Experiences related to reproductive care needs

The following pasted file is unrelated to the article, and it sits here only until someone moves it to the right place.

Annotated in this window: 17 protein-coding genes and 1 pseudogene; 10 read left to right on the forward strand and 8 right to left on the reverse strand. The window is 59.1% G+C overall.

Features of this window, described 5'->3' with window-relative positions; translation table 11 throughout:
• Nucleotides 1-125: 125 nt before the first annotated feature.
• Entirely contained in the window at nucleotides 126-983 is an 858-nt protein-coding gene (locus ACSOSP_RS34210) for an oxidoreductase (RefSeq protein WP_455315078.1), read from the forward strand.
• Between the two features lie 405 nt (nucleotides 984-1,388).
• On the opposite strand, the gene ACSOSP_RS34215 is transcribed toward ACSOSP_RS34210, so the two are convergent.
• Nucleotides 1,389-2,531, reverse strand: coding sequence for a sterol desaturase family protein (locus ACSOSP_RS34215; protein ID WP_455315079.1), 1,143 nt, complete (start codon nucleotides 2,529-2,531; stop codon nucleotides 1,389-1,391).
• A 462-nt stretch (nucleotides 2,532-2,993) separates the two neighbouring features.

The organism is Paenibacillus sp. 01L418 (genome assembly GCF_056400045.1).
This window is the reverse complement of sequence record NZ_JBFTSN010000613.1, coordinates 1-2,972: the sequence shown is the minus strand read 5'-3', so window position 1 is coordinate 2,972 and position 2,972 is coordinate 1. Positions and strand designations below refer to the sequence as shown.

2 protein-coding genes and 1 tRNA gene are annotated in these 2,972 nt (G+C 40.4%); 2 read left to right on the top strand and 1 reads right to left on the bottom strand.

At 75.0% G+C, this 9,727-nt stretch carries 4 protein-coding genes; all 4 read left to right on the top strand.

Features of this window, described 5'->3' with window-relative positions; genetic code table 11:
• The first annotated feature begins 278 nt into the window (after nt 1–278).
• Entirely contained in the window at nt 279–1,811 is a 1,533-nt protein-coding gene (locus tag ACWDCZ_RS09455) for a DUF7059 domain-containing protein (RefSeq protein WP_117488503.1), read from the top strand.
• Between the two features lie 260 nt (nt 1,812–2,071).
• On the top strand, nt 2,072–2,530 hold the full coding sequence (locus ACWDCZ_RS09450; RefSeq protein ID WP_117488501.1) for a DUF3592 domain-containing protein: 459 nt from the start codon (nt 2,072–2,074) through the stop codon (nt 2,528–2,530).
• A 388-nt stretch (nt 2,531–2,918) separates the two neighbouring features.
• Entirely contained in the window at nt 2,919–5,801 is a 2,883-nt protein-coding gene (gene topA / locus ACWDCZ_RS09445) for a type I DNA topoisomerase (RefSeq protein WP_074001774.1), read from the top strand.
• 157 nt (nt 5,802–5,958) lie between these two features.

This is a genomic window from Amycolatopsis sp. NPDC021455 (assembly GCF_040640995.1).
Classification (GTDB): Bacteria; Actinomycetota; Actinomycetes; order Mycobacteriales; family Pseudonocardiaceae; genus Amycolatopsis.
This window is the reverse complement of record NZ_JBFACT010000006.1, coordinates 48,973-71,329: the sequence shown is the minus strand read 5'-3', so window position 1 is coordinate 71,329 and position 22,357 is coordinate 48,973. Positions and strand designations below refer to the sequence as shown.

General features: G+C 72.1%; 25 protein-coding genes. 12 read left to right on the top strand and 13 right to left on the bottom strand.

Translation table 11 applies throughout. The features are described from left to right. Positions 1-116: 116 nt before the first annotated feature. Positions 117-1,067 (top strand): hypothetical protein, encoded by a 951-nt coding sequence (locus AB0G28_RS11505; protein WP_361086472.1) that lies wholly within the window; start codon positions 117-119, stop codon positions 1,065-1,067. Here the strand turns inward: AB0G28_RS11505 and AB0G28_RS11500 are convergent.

Our findings show that reproductive services non-differentiation at the point of service provision influences individual reproductive choices and use. There was consensus by all stakeholders on the need for service differentiation support the policy to provide reproductive services by taking into consideration the socio-demographic background of users and the group or social milieu of the intended user [17]. Services targeting general reproductive care in any population requires recognition and prioritization of different population group levels [35]. At the policy and provider levels, health staff and policy makers advanced views on the need to prioritize health infrastructure design and facility friendly centres as an entry point to facilitate the delivery of individualized reproductive needs. Overall, women reported fear of being stigmatized if services do not differentiate between elderly and younger women. In addition, stakeholder agreements from this study show social stigma could reduce user’s willingness to report poor reproductive experiences at the facility level. Women and health staff poor relational experiences regarding women use of contraceptives in the past may have been influenced by users perceived feelings they were socially insecure regarding contraceptive use. Most cluttered control perceptions held by women are associated with their non-involvement in reproductive service provided by health staff. Due to a high number of women who opt out for most reproductive and family planning services during specific clinic days, health staff rarely meet women’s individual needs during these contact periods. Health staff efforts to attend to women in such circumstances create provider-user relationships that are, often reduced to “calling and discharging” at the facility. Thus, women perceptions of cluttered control by health staff arises due to their non-involvement and health staff expectations that women do not to question any procedures or delays. These perceptions have a tendency to lower contraceptive use in an environment where the male spouse determines whether the couple uses contraception. This is also true in existing studies where social stigma is known to lower reproductive services use [3638]. Existing studies support that adolescents girls have unique sexual care needs, are susceptibility to risky behaviors, and more likely to be exposed to inaccurate information on reproductive care services [39, 40].